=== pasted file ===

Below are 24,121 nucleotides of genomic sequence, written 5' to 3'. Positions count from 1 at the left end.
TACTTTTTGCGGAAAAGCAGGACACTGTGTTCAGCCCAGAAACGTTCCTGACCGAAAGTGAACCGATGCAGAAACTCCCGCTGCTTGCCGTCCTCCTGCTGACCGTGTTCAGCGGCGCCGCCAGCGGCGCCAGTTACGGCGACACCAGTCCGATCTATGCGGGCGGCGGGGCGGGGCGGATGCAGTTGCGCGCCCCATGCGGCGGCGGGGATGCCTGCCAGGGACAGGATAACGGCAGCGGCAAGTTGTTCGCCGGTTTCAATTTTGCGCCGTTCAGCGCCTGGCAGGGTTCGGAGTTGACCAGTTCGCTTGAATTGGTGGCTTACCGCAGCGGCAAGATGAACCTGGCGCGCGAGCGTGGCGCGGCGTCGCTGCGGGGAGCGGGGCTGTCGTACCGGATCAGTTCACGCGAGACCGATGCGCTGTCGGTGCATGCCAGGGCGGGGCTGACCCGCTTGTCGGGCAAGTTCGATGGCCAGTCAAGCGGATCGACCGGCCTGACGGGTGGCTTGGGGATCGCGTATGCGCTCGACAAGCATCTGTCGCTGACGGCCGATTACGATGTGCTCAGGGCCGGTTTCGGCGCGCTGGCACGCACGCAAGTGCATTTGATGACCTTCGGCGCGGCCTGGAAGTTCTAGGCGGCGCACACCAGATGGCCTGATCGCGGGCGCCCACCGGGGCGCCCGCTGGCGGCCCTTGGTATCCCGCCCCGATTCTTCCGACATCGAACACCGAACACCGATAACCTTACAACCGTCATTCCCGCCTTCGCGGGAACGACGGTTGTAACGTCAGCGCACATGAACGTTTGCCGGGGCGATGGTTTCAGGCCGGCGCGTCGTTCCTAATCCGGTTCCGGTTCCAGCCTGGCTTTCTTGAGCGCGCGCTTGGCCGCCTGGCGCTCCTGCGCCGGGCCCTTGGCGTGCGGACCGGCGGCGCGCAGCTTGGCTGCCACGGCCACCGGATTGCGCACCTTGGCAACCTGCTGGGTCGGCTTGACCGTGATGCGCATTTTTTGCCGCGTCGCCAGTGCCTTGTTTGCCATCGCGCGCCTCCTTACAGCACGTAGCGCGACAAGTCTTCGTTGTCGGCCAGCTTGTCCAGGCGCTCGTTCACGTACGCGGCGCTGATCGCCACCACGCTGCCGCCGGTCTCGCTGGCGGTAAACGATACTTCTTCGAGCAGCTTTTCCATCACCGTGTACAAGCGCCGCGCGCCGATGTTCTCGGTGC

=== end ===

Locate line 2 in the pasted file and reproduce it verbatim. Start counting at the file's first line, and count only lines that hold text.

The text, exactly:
TACTTTTTGCGGAAAAGCAGGACACTGTGTTCAGCCCAGAAACGTTCCTGACCGAAAGTGAACCGATGCAGAAACTCCCGCTGCTTGCCGTCCTCCTGCTGACCGTGTTCAGCGGCGCCGCCAGCGGCGCCAGTTACGGCGACACCAGTCCGATCTATGCGGGCGGCGGGGCGGGGCGGATGCAGTTGCGCGCCCCATGCGGCGGCGGGGATGCCTGCCAGGGACAGGATAACGGCAGCGGCAAGTTGTTCGCCGGTTTCAATTTTGCGCCGTTCAGCGCCTGGCAGGGTTCGGAGTTGACCAGTTCGCTTGAATTGGTGGCTTACCGCAGCGGCAAGATGAACCTGGCGCGCGAGCGTGGCGCGGCGTCGCTGCGGGGAGCGGGGCTGTCGTACCGGATCAGTTCACGCGAGACCGATGCGCTGTCGGTGCATGCCAGGGCGGGGCTGACCCGCTTGTCGGGCAAGTTCGATGGCCAGTCAAGCGGATCGACCGGCCTGACGGGTGGCTTGGGGATCGCGTATGCGCTCGACAAGCATCTGTCGCTGACGGCCGATTACGATGTGCTCAGGGCCGGTTTCGGCGCGCTGGCACGCACGCAAGTGCATTTGATGACCTTCGGCGCGGCCTGGAAGTTCTAGGCGGCGCACACCAGATGGCCTGATCGCGGGCGCCCACCGGGGCGCCCGCTGGCGGCCCTTGGTATCCCGCCCCGATTCTTCCGACATCGAACACCGAACACCGATAACCTTACAACCGTCATTCCCGCCTTCGCGGGAACGACGGTTGTAACGTCAGCGCACATGAACGTTTGCCGGGGCGATGGTTTCAGGCCGGCGCGTCGTTCCTAATCCGGTTCCGGTTCCAGCCTGGCTTTCTTGAGCGCGCGCTTGGCCGCCTGGCGCTCCTGCGCCGGGCCCTTGGCGTGCGGACCGGCGGCGCGCAGCTTGGCTGCCACGGCCACCGGATTGCGCACCTTGGCAACCTGCTGGGTCGGCTTGACCGTGATGCGCATTTTTTGCCGCGTCGCCAGTGCCTTGTTTGCCATCGCGCGCCTCCTTACAGCACGTAGCGCGACAAGTCTTCGTTGTCGGCCAGCTTGTCCAGGCGCTCGTTCACGTACGCGGCGCTGATCGCCACCACGCTGCCGCCGGTCTCGCTGGCGGTAAACGATACTTCTTCGAGCAGCTTTTCCATCACCGTGTACAAGCGCCGCGCGCCGATGTTCTCGGTGC